Stories That Give You Hope

Stories That Give You Hope

By Ruben Navarrette - October 21, 2009

SAN DIEGO -- Coming from a family that is something of a racial and ethnic stew -- her mother is Afro-Cuban, her father Australian with Irish roots -- CNN's Soledad O'Brien can choose to identify herself in any number of ways.

But when O'Brien began knocking on doors in Latino neighborhoods to collect stories for the new documentary, CNN's "Latino in America" (airing Oct. 21 and 22), folks just smiled and welcomed her home.

"I would show up at the door," she told me during a recent interview, "and people would literally say, 'I knew you were one of us. I knew -- that name. I knew you were.'"

Ah yes, the name. The award-winning journalist and Harvard graduate was baptized Maria de la Soledad Teresa O'Brien. Except for the surname, you don't get any more Latina than that.

Yet, she said, the character in the documentary to which she relates most is someone who seems unsure of how to relate to his ethnicity: 17-year-old Brian Garcia, the son of Bill and Betty Garcia. Bill is from Puerto Rico, and Betty is from the Dominican Republic. They moved their family from New York to Charlotte, N.C., for a slower pace. But they worry that Brian -- who is flunking high school Spanish -- is embarrassed by his Latino culture.

Not true, the young man told O'Brien. He's really embarrassed for himself, and his inability to speak better Spanish and better connect with his heritage.

"And you know what?" O'Brien told me, "That's how I feel. ... Brian is embarrassed that he's not Latino enough, and he's not sure what that means. That was really my experience. My Spanish is fair to poor, but it often comes across as worse than it really is because I'm embarrassed to speak it because, when you have a name like Soledad, how do you not speak Spanish?"

For the last few weeks, CNN has been hosting advance screenings in a handful of U.S. cities, and I wondered how the audience reacted -- to O'Brien and her project.

"I think some people are physically disappointed when I don't speak Spanish," she said. "(But) I felt only a really good embrace from people of -- 'OK, we trust you to tell the story.' And, even at the screenings we have, everyone takes great pains to compliment me before they ask the awkward questions."

From what I gather from several individuals who have attended these screenings, some of those questions are more like angry accusations and bitter complaints about what some perceive as a stereotypical portrayal of Latinos.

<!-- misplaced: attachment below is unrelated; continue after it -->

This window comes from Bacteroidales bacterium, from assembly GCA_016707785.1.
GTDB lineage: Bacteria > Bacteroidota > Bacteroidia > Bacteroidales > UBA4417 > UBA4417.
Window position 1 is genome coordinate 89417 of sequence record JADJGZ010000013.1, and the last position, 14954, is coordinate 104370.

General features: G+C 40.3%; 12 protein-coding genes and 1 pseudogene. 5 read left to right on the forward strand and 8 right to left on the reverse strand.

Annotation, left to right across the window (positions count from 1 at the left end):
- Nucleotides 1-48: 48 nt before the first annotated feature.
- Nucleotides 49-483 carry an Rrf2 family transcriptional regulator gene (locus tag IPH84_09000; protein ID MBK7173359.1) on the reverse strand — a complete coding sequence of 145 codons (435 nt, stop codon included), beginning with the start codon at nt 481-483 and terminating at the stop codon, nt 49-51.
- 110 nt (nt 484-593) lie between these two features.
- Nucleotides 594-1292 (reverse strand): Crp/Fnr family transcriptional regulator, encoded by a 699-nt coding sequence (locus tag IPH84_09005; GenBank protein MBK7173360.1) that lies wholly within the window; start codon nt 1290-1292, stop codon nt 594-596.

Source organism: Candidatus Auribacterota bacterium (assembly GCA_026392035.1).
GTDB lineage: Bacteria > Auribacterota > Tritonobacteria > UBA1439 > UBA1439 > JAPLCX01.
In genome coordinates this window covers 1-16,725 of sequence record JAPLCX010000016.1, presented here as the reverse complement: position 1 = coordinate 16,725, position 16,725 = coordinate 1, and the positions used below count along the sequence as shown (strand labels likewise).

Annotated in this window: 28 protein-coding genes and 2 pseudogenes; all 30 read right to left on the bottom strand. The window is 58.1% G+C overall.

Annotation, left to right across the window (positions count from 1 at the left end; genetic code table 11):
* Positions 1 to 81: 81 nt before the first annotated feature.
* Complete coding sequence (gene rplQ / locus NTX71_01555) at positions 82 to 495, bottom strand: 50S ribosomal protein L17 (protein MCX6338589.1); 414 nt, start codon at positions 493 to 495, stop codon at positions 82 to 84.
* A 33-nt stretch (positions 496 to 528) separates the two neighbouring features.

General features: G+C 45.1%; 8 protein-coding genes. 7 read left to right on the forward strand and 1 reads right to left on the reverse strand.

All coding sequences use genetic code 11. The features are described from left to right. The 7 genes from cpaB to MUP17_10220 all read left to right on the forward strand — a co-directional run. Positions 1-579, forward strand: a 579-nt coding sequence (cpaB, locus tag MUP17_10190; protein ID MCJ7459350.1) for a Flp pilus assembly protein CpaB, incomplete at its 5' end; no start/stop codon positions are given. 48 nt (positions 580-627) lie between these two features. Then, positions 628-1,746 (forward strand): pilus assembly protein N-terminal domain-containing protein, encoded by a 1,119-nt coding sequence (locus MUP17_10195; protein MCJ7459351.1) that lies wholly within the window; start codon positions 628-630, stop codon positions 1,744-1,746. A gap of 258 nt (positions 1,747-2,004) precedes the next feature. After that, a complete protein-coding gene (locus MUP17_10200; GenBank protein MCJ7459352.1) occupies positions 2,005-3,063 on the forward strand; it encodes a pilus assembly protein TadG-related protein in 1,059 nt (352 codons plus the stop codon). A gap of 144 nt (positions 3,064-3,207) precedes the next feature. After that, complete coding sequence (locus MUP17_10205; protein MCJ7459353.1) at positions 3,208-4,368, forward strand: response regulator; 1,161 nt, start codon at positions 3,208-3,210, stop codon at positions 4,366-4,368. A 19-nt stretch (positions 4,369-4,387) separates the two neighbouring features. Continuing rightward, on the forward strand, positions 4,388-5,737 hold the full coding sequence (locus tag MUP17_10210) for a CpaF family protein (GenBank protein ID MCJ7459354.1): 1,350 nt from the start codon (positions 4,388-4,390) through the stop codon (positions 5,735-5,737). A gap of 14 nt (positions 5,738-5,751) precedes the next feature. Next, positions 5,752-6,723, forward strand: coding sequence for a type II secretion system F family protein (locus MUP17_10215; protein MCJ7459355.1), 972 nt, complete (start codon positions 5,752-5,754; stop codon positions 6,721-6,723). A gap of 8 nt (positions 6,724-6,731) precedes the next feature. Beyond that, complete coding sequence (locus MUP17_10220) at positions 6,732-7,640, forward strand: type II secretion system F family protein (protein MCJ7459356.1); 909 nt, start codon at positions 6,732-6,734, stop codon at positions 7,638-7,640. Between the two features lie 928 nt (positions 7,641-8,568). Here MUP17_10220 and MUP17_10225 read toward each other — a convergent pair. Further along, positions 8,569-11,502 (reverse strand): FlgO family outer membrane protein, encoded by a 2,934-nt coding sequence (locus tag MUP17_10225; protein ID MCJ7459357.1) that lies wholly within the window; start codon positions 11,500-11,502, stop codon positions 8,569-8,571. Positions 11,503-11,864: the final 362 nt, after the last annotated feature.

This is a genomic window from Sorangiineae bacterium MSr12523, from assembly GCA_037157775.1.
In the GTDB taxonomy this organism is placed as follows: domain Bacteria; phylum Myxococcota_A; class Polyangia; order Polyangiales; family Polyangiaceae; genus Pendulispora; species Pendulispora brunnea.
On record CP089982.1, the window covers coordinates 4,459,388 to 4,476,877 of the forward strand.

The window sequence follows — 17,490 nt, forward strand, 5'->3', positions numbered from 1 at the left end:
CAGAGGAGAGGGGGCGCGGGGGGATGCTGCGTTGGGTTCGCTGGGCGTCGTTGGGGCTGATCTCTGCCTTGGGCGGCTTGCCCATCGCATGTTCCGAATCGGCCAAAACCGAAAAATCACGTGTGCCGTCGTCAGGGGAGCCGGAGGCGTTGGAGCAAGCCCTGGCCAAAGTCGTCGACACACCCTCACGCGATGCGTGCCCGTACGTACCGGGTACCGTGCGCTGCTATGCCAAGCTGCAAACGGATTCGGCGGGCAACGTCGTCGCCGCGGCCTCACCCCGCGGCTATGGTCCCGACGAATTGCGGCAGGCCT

I didn't see it that way. Some of the stories in the film were edgy, but also true to life. Every character looked familiar.

Besides Bill and Betty, we meet other Garcias -- people from around the country, all with the same name.

Isabel Garcia is a fourth-generation Mexican-American and an immigrants' rights activist in Arizona. Lorena Garcia is a Spanish-language TV chef building her brand and becoming what some call the "Latina Martha Stewart." Cindy Garcia is a teenage mom-to-be struggling to graduate from high school and figure out what she wants from life. Monica Garcia is the board president of the Los Angeles Unified School District and someone trying to decrease the number of dropouts. Pedro Moreno Garcia is a Puerto Rican from New York who is in charge of Hispanic ministries for the Catholic Church in St. Louis, Mo. And Jesse Garcia is a struggling actor in Hollywood who plays gardeners and other stereotypical roles while he waits for his big break.

We see success stories, and something even more impressive -- perseverance. These are tales of everyday people going to extraordinary lengths to make the best of bad situations. When they get knocked down, they get back up.

It's not easy for a journalist to strike a balance between not sugarcoating the truth while also not dwelling on the negative.

"My goal was to be nuanced," O'Brien said. "My goal was to be realistic. And my goal was to show a range of characters and a range of scenarios and a range of different cultures."

Mission accomplished. There's a lot here worth seeing here -- and a lot to feel proud of, both for the Latino community and for a gifted storyteller who, through a labor of love, gives us a closer look at America.

Copyright 2009, Washington Post Writers Group

Ruben Navarrette

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